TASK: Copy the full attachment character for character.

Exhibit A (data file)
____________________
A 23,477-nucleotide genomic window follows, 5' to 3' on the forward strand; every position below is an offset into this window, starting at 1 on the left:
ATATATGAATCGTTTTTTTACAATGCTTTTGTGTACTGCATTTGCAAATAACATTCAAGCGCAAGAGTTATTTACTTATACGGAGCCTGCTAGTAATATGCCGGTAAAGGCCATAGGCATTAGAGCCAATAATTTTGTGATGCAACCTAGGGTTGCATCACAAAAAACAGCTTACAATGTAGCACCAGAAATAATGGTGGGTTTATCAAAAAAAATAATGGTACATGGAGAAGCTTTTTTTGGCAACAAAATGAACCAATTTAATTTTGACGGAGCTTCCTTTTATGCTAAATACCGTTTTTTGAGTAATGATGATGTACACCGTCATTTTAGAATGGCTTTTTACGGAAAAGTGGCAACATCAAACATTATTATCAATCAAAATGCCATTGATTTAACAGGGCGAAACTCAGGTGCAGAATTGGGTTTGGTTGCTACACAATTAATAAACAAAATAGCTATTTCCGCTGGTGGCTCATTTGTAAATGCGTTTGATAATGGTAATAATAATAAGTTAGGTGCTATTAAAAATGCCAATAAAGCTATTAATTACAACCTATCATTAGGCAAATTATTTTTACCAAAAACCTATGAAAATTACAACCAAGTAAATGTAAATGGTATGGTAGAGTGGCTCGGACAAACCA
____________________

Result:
A 23,477-nucleotide genomic window follows, 5' to 3' on the forward strand; every position below is an offset into this window, starting at 1 on the left:
ATATATGAATCGTTTTTTTACAATGCTTTTGTGTACTGCATTTGCAAATAACATTCAAGCGCAAGAGTTATTTACTTATACGGAGCCTGCTAGTAATATGCCGGTAAAGGCCATAGGCATTAGAGCCAATAATTTTGTGATGCAACCTAGGGTTGCATCACAAAAAACAGCTTACAATGTAGCACCAGAAATAATGGTGGGTTTATCAAAAAAAATAATGGTACATGGAGAAGCTTTTTTTGGCAACAAAATGAACCAATTTAATTTTGACGGAGCTTCCTTTTATGCTAAATACCGTTTTTTGAGTAATGATGATGTACACCGTCATTTTAGAATGGCTTTTTACGGAAAAGTGGCAACATCAAACATTATTATCAATCAAAATGCCATTGATTTAACAGGGCGAAACTCAGGTGCAGAATTGGGTTTGGTTGCTACACAATTAATAAACAAAATAGCTATTTCCGCTGGTGGCTCATTTGTAAATGCGTTTGATAATGGTAATAATAATAAGTTAGGTGCTATTAAAAATGCCAATAAAGCTATTAATTACAACCTATCATTAGGCAAATTATTTTTACCAAAAACCTATGAAAATTACAACCAAGTAAATGTAAATGGTATGGTAGAGTGGCTCGGACAAACCA